Content blocking at DNS level in Germany



For those who follow the issue of blocking illegal content on the Internet, there is an interesting development on this issue here in Germany, and I will tell you a bit about it.

One way to make it difficult to access illegal content is to block it directly in DNS. But what is DNS for? Basically, it is used to translate the domain name to the IP of the server that hosts the content. By blocking directly at the DNS level, a request to a domain will no longer bring the IP number of the server, and with that, the user no longer accesses this content.

However, there are several disadvantages of blocking content at the DNS level, such as the fact that the measures are easily bypassed and do not solve the problem, causing potential collateral damage (such as blocking legal documents); they can put users at risk (when users try to use alternative and non-standard approaches to reach content); they encourage the lack of transparency; they can lead to the setting up of “underground” services (when content is moved to the Dark Web or when users access content via VPNs); they infringe on privacy (since many content blocking measures require the examination of user traffic); and they raise human rights and due process issues (such as issues of necessity, proportionality and freedom of expression).

Recently, the Bundesnetzagentur (which is the German telecommunications, postal services and energy agency) and the Bundeskartellamt (which is a competition protection authority) have declared themselves in favor of launching an initiative called Online Copyright Clearance System (CUII).

This authorization system is an initiative of the copyright industry to combat copyright and intellectual property violations. This initiative is voluntary and the participating associations represent the music, film, games and scientific publication sectors, as well as all major Internet service providers in Germany.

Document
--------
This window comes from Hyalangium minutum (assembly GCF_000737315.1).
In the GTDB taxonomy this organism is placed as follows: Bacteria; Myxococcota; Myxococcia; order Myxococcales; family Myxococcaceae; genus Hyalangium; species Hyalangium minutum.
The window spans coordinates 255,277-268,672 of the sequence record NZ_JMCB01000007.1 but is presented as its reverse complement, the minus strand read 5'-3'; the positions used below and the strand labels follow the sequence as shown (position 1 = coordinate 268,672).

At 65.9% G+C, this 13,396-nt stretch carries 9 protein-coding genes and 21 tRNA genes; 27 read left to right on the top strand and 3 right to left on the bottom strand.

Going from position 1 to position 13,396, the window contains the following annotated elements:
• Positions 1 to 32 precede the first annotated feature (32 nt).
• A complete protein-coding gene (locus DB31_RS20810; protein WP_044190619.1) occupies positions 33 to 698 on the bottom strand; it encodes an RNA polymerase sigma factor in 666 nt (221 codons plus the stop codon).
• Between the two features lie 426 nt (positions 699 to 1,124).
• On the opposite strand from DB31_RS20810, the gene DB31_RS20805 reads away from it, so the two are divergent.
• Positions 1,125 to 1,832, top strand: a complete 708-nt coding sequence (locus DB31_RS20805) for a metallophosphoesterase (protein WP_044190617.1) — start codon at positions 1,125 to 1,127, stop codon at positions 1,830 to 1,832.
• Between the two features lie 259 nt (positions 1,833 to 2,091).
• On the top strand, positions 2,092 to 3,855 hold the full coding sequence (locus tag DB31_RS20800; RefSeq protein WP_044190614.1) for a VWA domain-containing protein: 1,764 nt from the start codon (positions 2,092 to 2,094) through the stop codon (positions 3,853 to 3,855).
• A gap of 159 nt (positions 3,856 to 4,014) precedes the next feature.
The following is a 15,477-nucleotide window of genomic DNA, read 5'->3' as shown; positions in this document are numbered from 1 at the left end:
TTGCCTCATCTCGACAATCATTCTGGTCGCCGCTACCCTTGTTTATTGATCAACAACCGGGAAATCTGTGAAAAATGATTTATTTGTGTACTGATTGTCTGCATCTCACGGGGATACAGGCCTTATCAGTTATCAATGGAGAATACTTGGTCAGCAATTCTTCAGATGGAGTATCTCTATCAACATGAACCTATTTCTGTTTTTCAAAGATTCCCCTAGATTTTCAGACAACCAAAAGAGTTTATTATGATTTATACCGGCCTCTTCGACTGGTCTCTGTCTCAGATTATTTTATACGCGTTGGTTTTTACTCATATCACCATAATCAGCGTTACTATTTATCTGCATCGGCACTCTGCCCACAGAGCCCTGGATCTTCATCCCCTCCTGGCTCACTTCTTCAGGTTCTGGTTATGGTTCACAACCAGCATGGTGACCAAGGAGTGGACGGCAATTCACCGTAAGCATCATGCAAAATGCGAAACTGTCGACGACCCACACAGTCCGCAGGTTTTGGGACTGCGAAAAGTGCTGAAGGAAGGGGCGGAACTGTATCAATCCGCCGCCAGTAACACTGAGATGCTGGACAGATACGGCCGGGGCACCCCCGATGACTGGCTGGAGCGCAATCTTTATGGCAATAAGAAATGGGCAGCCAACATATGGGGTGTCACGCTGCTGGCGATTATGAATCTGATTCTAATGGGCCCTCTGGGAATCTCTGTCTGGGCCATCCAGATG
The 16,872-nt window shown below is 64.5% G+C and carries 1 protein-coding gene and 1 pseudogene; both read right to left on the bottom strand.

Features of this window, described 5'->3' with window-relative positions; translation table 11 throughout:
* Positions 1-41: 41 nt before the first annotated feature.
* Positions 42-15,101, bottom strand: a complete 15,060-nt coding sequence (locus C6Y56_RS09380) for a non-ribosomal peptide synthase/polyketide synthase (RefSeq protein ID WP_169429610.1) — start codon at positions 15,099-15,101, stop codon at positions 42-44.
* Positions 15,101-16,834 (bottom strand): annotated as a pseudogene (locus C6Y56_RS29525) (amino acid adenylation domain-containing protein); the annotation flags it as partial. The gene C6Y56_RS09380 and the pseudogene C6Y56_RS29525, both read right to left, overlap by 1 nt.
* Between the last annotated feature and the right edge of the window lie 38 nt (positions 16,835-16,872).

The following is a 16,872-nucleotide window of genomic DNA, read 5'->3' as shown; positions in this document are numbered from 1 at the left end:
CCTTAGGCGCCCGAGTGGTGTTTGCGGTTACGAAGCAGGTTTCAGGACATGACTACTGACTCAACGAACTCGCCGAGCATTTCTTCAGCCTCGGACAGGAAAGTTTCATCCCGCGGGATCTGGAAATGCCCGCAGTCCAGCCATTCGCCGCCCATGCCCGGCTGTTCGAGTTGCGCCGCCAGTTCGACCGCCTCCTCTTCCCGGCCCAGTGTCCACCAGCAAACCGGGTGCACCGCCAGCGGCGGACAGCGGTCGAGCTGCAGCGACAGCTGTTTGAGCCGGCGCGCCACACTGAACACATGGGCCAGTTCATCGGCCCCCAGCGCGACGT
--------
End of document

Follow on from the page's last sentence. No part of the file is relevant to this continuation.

The aim of the initiative is to implement DNS blocking more efficiently and quickly to make it more difficult to access sites that infringe copyright. The basis for this is recent German case law, according to which right holders can, in certain circumstances, request Internet service providers to block access to sites that illegally make available their copyrighted works. .

And how does this Clearance system work? DNS blocking requests must first be examined by a committee of three people on the basis of the criteria of case law. Basically, the request will only be considered if it is clear that legal action against the provider of the illegal content has no chance of success.

If the decision is unanimous by blocking at DNS level, then the recommendation of this committee must be forwarded to the Bundesnetzagentur. The Bundesnetzagentur will analyze whether the recommendation can be implemented while respecting the aspect of net neutrality. If the agency expresses no concerns in an informal statement, German ISPs will block the respective domains in the DNS.

This measure raises concerns about human rights as well as the free market. First, DNS blocking is one of the most popular ways to build censorship infrastructure, and its use in democratic states normalizes this instrument, encouraging authoritarian governments to use Germany as a model for passing real censorship laws. in their countries. In addition, once control instruments are introduced, they are usually no longer withdrawn but extended to other scenarios, such as CSAM (child sexual abuse material).

Another important point concerns the compatibility with the rules of fair competition and antitrust since the agreement is made between ISPs and associations of the entertainment industry. In this context, the CUII can be seen as a privatized law enforcement body, and not as a tribunal or independent authority that decides which websites are classified as illegal. Ultimately CUII is occupied by competitors of these streaming portals claiming to share illegal copyrighted content which is a clear conflict of interest.

Since the start of the Clearance System operation in February 2021, the blocking of 6 portals has already been “judged”. It may not sound like so much, but this open precedent can be dangerous both in Germany and in other countries, especially when shrouded in an “aura” of legality and institutionalization, using case law as a basis and informally involving a government agency in part of the process.


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